The leader of Oklahoma's state Senate has filed a pair of bills that would modify the state's laws on public company directors, a change pursued by Chesapeake Energy Corp. as part of a pledge to change its corporate governance.
Senate President Pro Tem Brian Bingman, R-Sapulpa, filed Senate Bill 248 and Senate Bill 594. The bills cover the same section of law, but one has an emergency clause, meaning the legislation goes into effect immediately as soon as it's signed into law.
Rep. Fred Jordan, R-Jenks, filed similar legislation in House Bill 1646.
The deadline to file bills was Jan. 17. The legislative session starts Feb. 4.
The bills strike a portion of the law Chesapeake successfully lobbied for in 2010 requiring the staggered election of public company directors. The Oklahoma City energy company asked the Legislature for that change following shareholder approval of proposals in 2008 and 2009 calling for the annual election of all directors.
In seeking the earlier law, Chesapeake said staggered board elections ensure stable management and leadership. Three other states — Indiana, Iowa and Massachusetts — also mandate staggered boards. Corporate governance experts say annually elected directors are typically more responsive to shareholders.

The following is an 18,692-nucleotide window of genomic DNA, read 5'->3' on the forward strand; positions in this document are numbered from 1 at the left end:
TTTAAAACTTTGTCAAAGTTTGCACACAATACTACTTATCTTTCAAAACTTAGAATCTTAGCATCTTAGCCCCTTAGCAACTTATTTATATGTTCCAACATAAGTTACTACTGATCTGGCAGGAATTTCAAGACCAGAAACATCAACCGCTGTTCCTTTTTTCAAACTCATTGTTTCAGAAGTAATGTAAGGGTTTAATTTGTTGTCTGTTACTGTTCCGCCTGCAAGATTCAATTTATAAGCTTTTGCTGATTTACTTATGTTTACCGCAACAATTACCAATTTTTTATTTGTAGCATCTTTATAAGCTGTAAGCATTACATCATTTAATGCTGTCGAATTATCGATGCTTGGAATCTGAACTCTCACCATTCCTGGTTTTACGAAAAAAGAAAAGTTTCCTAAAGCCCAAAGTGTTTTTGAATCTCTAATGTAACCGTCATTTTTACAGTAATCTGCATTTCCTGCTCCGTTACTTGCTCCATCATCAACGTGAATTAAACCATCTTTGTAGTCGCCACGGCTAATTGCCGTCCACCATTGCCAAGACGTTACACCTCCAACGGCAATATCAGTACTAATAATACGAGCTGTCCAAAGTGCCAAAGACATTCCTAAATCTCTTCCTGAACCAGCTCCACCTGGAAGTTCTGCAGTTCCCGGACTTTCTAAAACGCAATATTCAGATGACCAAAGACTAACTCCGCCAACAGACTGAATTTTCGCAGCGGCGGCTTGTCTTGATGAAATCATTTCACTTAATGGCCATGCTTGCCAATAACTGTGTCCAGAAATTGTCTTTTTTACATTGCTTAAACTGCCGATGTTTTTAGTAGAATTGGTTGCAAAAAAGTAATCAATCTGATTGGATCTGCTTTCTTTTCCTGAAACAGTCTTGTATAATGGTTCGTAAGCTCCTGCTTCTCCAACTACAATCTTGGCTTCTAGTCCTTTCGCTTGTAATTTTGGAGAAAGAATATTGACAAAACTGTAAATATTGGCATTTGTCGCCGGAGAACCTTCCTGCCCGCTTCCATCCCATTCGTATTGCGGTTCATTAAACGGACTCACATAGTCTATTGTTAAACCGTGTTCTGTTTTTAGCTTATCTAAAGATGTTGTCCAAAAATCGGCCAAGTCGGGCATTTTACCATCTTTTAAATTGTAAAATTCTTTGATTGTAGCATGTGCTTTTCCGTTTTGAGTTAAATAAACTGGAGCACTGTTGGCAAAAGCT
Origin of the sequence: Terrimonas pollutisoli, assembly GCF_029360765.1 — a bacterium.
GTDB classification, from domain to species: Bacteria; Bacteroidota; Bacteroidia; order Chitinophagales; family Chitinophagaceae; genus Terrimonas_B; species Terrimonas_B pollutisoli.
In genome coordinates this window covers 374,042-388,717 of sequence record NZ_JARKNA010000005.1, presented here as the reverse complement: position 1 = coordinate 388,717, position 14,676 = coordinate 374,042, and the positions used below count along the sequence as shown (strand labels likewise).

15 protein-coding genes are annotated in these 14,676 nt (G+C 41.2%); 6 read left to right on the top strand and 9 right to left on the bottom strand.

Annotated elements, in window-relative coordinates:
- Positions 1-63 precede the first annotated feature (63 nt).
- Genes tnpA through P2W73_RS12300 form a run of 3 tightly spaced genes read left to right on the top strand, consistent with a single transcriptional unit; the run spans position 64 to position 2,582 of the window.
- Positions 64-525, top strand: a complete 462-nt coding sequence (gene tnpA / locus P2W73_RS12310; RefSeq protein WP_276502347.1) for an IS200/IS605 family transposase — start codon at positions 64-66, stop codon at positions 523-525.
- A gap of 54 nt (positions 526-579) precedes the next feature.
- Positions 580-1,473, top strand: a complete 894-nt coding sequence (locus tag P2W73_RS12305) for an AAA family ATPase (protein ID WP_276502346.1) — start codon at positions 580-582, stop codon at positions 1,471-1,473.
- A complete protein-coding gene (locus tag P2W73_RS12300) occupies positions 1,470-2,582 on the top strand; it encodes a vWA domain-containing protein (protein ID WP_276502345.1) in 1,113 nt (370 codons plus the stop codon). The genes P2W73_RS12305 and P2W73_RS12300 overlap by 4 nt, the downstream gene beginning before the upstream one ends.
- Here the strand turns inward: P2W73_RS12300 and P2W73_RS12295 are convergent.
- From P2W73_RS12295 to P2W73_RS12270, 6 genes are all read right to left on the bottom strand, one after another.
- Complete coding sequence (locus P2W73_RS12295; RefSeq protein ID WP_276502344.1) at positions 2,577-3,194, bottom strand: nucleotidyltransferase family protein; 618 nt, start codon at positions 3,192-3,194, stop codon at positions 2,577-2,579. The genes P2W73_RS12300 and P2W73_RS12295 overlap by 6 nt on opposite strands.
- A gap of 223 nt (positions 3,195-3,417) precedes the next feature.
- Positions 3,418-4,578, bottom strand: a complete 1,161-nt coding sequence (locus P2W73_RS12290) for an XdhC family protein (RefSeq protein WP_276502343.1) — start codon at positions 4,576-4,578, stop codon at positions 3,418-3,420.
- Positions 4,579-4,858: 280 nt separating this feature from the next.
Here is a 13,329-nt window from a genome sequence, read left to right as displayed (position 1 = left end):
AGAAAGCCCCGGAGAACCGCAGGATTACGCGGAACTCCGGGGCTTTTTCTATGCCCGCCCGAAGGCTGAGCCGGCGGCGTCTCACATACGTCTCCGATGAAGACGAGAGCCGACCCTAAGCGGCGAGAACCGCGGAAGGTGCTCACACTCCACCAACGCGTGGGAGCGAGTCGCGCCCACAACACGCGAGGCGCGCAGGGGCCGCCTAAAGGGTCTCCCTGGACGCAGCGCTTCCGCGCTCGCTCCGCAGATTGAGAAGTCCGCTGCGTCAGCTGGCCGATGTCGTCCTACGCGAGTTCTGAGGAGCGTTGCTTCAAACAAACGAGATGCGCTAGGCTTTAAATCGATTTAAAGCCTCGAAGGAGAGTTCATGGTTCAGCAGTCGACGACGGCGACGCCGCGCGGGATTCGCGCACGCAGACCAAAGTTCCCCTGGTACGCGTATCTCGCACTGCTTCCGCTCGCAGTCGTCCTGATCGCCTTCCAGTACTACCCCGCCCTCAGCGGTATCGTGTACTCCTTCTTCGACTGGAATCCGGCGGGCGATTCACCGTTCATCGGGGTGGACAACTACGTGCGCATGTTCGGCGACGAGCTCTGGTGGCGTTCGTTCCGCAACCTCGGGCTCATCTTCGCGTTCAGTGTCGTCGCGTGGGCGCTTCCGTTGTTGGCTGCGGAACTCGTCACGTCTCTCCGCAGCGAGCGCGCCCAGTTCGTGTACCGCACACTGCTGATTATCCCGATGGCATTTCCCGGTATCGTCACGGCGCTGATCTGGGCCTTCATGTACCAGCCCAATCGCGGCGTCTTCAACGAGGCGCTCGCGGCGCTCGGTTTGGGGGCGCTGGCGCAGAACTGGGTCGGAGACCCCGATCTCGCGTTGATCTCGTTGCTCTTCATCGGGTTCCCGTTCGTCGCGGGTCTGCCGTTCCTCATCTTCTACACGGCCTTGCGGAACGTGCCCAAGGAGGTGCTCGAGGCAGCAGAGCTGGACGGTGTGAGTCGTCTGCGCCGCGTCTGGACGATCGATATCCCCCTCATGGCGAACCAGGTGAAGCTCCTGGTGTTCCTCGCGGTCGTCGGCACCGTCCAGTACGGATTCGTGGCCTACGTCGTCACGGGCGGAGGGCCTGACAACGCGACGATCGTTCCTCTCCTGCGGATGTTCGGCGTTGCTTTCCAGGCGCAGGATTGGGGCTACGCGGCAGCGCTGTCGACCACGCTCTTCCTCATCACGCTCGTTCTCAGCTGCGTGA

Shareholders approved a nonbinding resolution at Chesapeake's 2012 annual meeting to have the company reincorporate in Delaware so it would be easier to have annual director elections. The proposal, which received 53 percent of the votes, was opposed by the company's board. Institutional Shareholder Services, a shareholder advisory firm, recommended the proposal, saying it could have a positive impact on shareholder rights.
“In addition, the company would join the ranks of biggest companies that are incorporated in Delaware; as a result, the company could have minimal influence over the actions of the state legislature,” ISS said in a report issued before Chesapeake's annual meeting.
Chesapeake rolled out a series of corporate governance proposals Jan. 7 in the wake of a boardroom shake-up last summer that saw CEO Aubrey McClendon relinquish his post as chairman. The company's new board said it would pursue a change in Oklahoma law to allow annual director elections. If that fails, the company plans to reincorporate in Delaware.
Chesapeake spokesman Michael Kehs said the company would not comment on the proposed legislation beyond what it said in regulatory filings.
Bingman's spokesman, Nathan Atkins, said the senator wants to give companies more flexibility.
“Several bills have been filed to modernize our state corporate governance laws by bringing Oklahoma into line with the gold-standard of corporate governance as seen in the state of Delaware,” Atkins said. “The pro tem's intention is to provide businesses with opportunities to determine how best their organizations ought to be run.”
The prior changes to the law caused problems for two other large public companies incorporated in Oklahoma, ONEOK Inc. and OGE Energy Corp. Those companies, which were moving toward annual director elections, successfully sought a legislative change in 2012 to exempt them from the requirement for staggered boards.